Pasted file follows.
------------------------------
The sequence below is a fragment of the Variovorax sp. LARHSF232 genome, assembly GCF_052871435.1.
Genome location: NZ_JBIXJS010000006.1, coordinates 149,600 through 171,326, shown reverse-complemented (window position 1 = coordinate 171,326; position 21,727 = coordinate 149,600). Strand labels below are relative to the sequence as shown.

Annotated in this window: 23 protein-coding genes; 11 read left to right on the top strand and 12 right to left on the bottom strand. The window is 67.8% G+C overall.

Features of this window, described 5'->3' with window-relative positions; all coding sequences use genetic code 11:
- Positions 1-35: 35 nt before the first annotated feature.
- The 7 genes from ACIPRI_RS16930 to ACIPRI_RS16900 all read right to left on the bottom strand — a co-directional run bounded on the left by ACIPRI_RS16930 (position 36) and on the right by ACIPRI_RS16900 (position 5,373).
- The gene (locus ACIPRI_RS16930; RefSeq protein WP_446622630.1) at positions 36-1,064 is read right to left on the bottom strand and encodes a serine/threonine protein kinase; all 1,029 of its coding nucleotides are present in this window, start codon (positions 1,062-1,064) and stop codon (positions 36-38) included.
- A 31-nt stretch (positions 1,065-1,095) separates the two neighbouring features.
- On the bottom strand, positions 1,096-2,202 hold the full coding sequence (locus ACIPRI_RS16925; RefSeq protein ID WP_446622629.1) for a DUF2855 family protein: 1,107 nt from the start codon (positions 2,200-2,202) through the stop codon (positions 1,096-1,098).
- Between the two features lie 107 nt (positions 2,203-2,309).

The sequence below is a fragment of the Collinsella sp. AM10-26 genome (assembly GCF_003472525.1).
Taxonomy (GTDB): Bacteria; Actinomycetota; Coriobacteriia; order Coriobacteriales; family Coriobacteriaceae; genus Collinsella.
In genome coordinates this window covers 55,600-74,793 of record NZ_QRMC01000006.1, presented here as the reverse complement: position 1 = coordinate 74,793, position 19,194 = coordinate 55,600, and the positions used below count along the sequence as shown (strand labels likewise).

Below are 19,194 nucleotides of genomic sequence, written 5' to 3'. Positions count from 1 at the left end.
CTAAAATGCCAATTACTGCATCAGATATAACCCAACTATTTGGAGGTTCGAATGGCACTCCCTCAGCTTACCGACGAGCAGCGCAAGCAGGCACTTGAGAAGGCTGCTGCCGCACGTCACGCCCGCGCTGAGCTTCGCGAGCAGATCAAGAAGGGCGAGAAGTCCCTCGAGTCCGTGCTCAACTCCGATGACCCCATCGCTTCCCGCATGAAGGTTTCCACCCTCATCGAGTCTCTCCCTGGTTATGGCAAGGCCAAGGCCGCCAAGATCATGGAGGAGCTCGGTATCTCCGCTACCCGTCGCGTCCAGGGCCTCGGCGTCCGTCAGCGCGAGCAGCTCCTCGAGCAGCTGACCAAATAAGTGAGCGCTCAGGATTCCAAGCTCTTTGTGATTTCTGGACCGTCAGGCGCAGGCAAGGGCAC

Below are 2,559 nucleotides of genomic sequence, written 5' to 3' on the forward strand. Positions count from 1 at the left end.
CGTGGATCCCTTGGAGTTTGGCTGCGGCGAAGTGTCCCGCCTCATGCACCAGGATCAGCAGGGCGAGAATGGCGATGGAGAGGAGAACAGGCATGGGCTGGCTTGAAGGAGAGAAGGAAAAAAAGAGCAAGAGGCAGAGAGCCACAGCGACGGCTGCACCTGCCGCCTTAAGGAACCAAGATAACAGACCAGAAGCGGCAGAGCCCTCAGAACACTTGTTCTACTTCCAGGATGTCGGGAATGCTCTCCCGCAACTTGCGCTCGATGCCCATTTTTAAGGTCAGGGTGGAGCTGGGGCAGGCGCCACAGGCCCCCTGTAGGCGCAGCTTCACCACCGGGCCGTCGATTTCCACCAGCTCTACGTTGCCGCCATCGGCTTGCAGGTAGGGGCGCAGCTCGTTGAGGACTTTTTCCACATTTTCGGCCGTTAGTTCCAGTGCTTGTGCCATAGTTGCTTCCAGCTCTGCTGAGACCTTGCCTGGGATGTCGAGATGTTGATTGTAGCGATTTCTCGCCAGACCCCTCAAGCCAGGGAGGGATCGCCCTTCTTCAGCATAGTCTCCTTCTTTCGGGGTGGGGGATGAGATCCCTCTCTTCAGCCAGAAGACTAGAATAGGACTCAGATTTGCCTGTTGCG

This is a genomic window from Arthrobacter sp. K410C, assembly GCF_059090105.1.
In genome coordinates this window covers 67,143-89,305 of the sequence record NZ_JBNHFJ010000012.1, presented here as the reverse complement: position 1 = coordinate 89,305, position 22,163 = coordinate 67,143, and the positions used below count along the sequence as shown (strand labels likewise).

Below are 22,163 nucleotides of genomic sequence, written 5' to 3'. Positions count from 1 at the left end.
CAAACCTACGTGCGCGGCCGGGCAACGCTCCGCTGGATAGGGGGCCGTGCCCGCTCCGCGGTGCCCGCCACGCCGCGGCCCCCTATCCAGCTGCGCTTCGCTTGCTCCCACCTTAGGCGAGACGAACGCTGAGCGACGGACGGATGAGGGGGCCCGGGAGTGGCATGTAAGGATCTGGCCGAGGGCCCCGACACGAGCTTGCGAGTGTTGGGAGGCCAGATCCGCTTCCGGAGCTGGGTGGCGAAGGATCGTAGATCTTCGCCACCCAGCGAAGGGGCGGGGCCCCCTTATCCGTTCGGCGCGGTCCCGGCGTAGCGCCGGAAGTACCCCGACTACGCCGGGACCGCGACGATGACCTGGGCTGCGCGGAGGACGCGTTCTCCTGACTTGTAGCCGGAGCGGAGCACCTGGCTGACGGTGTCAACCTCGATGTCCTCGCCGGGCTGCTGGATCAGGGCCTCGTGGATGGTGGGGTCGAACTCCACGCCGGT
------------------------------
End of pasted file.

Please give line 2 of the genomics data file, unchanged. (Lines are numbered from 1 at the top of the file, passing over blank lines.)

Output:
Genome location: NZ_JBIXJS010000006.1, coordinates 149,600 through 171,326, shown reverse-complemented (window position 1 = coordinate 171,326; position 21,727 = coordinate 149,600). Strand labels below are relative to the sequence as shown.